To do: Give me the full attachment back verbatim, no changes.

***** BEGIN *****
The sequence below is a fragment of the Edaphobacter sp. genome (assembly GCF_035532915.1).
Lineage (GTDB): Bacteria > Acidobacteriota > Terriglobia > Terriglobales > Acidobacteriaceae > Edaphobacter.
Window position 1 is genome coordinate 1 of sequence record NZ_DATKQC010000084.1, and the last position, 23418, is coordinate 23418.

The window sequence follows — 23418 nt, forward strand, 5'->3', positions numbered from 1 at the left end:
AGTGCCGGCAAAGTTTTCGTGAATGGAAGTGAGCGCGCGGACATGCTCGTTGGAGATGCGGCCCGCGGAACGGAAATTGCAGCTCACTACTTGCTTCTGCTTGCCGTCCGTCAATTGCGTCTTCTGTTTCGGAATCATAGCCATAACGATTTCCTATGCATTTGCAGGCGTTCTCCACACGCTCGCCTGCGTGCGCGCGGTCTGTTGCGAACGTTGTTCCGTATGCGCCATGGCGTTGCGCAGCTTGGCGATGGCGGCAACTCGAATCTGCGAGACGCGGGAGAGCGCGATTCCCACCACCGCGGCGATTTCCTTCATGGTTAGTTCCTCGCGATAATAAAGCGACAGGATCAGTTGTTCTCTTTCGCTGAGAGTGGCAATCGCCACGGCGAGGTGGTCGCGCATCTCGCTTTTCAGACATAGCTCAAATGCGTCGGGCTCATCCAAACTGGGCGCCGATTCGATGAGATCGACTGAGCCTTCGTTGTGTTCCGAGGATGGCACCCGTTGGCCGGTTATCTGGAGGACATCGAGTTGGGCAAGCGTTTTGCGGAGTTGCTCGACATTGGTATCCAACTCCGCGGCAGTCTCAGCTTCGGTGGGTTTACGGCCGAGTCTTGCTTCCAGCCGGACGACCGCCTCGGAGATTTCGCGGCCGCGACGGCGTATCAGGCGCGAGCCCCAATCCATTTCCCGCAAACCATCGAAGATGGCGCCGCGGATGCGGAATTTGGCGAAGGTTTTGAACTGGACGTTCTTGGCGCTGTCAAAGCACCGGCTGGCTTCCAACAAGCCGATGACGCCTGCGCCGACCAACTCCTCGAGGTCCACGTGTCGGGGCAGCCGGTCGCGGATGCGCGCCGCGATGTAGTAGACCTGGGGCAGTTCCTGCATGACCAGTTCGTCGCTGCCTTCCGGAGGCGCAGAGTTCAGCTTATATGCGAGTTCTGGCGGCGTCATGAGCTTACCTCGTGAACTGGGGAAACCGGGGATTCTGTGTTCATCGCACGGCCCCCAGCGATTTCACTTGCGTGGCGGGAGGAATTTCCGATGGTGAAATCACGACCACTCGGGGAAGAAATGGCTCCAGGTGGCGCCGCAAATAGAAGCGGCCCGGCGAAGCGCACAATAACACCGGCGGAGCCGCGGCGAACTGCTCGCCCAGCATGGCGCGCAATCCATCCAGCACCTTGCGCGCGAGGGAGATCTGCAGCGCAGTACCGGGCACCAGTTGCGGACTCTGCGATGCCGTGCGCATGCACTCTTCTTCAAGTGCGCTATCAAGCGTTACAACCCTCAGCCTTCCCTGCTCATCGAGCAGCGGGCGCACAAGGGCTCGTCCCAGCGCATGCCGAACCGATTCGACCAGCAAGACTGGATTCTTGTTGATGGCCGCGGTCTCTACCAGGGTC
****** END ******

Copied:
The sequence below is a fragment of the Edaphobacter sp. genome (assembly GCF_035532915.1).
Lineage (GTDB): Bacteria > Acidobacteriota > Terriglobia > Terriglobales > Acidobacteriaceae > Edaphobacter.
Window position 1 is genome coordinate 1 of sequence record NZ_DATKQC010000084.1, and the last position, 23418, is coordinate 23418.

The window sequence follows — 23418 nt, forward strand, 5'->3', positions numbered from 1 at the left end:
AGTGCCGGCAAAGTTTTCGTGAATGGAAGTGAGCGCGCGGACATGCTCGTTGGAGATGCGGCCCGCGGAACGGAAATTGCAGCTCACTACTTGCTTCTGCTTGCCGTCCGTCAATTGCGTCTTCTGTTTCGGAATCATAGCCATAACGATTTCCTATGCATTTGCAGGCGTTCTCCACACGCTCGCCTGCGTGCGCGCGGTCTGTTGCGAACGTTGTTCCGTATGCGCCATGGCGTTGCGCAGCTTGGCGATGGCGGCAACTCGAATCTGCGAGACGCGGGAGAGCGCGATTCCCACCACCGCGGCGATTTCCTTCATGGTTAGTTCCTCGCGATAATAAAGCGACAGGATCAGTTGTTCTCTTTCGCTGAGAGTGGCAATCGCCACGGCGAGGTGGTCGCGCATCTCGCTTTTCAGACATAGCTCAAATGCGTCGGGCTCATCCAAACTGGGCGCCGATTCGATGAGATCGACTGAGCCTTCGTTGTGTTCCGAGGATGGCACCCGTTGGCCGGTTATCTGGAGGACATCGAGTTGGGCAAGCGTTTTGCGGAGTTGCTCGACATTGGTATCCAACTCCGCGGCAGTCTCAGCTTCGGTGGGTTTACGGCCGAGTCTTGCTTCCAGCCGGACGACCGCCTCGGAGATTTCGCGGCCGCGACGGCGTATCAGGCGCGAGCCCCAATCCATTTCCCGCAAACCATCGAAGATGGCGCCGCGGATGCGGAATTTGGCGAAGGTTTTGAACTGGACGTTCTTGGCGCTGTCAAAGCACCGGCTGGCTTCCAACAAGCCGATGACGCCTGCGCCGACCAACTCCTCGAGGTCCACGTGTCGGGGCAGCCGGTCGCGGATGCGCGCCGCGATGTAGTAGACCTGGGGCAGTTCCTGCATGACCAGTTCGTCGCTGCCTTCCGGAGGCGCAGAGTTCAGCTTATATGCGAGTTCTGGCGGCGTCATGAGCTTACCTCGTGAACTGGGGAAACCGGGGATTCTGTGTTCATCGCACGGCCCCCAGCGATTTCACTTGCGTGGCGGGAGGAATTTCCGATGGTGAAATCACGACCACTCGGGGAAGAAATGGCTCCAGGTGGCGCCGCAAATAGAAGCGGCCCGGCGAAGCGCACAATAACACCGGCGGAGCCGCGGCGAACTGCTCGCCCAGCATGGCGCGCAATCCATCCAGCACCTTGCGCGCGAGGGAGATCTGCAGCGCAGTACCGGGCACCAGTTGCGGACTCTGCGATGCCGTGCGCATGCACTCTTCTTCAAGTGCGCTATCAAGCGTTACAACCCTCAGCCTTCCCTGCTCATCGAGCAGCGGGCGCACAAGGGCTCGTCCCAGCGCATGCCGAACCGATTCGACCAGCAAGACTGGATTCTTGTTGATGGCCGCGGTCTCTACCAGGGTC